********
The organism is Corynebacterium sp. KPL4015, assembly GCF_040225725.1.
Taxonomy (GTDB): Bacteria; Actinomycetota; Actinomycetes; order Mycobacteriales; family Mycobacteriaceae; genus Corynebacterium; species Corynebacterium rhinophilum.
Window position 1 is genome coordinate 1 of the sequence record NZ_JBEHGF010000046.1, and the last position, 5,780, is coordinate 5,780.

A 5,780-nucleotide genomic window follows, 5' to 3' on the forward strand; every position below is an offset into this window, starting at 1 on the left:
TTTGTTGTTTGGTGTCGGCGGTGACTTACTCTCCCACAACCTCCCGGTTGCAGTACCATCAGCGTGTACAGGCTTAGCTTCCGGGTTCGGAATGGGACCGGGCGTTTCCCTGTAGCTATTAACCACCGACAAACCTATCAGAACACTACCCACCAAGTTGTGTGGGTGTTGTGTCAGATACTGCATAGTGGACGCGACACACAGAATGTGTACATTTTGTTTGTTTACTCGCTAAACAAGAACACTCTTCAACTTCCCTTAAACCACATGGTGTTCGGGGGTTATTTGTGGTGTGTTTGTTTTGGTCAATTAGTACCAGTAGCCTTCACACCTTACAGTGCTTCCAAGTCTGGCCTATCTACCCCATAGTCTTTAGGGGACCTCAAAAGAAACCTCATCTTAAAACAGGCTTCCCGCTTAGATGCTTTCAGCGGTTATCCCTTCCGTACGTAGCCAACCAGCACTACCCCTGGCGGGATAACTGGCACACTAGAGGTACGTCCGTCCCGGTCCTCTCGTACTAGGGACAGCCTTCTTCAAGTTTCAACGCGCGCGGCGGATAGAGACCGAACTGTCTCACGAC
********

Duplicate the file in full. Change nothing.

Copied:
The organism is Corynebacterium sp. KPL4015, assembly GCF_040225725.1.
Taxonomy (GTDB): Bacteria; Actinomycetota; Actinomycetes; order Mycobacteriales; family Mycobacteriaceae; genus Corynebacterium; species Corynebacterium rhinophilum.
Window position 1 is genome coordinate 1 of the sequence record NZ_JBEHGF010000046.1, and the last position, 5,780, is coordinate 5,780.

A 5,780-nucleotide genomic window follows, 5' to 3' on the forward strand; every position below is an offset into this window, starting at 1 on the left:
TTTGTTGTTTGGTGTCGGCGGTGACTTACTCTCCCACAACCTCCCGGTTGCAGTACCATCAGCGTGTACAGGCTTAGCTTCCGGGTTCGGAATGGGACCGGGCGTTTCCCTGTAGCTATTAACCACCGACAAACCTATCAGAACACTACCCACCAAGTTGTGTGGGTGTTGTGTCAGATACTGCATAGTGGACGCGACACACAGAATGTGTACATTTTGTTTGTTTACTCGCTAAACAAGAACACTCTTCAACTTCCCTTAAACCACATGGTGTTCGGGGGTTATTTGTGGTGTGTTTGTTTTGGTCAATTAGTACCAGTAGCCTTCACACCTTACAGTGCTTCCAAGTCTGGCCTATCTACCCCATAGTCTTTAGGGGACCTCAAAAGAAACCTCATCTTAAAACAGGCTTCCCGCTTAGATGCTTTCAGCGGTTATCCCTTCCGTACGTAGCCAACCAGCACTACCCCTGGCGGGATAACTGGCACACTAGAGGTACGTCCGTCCCGGTCCTCTCGTACTAGGGACAGCCTTCTTCAAGTTTCAACGCGCGCGGCGGATAGAGACCGAACTGTCTCACGAC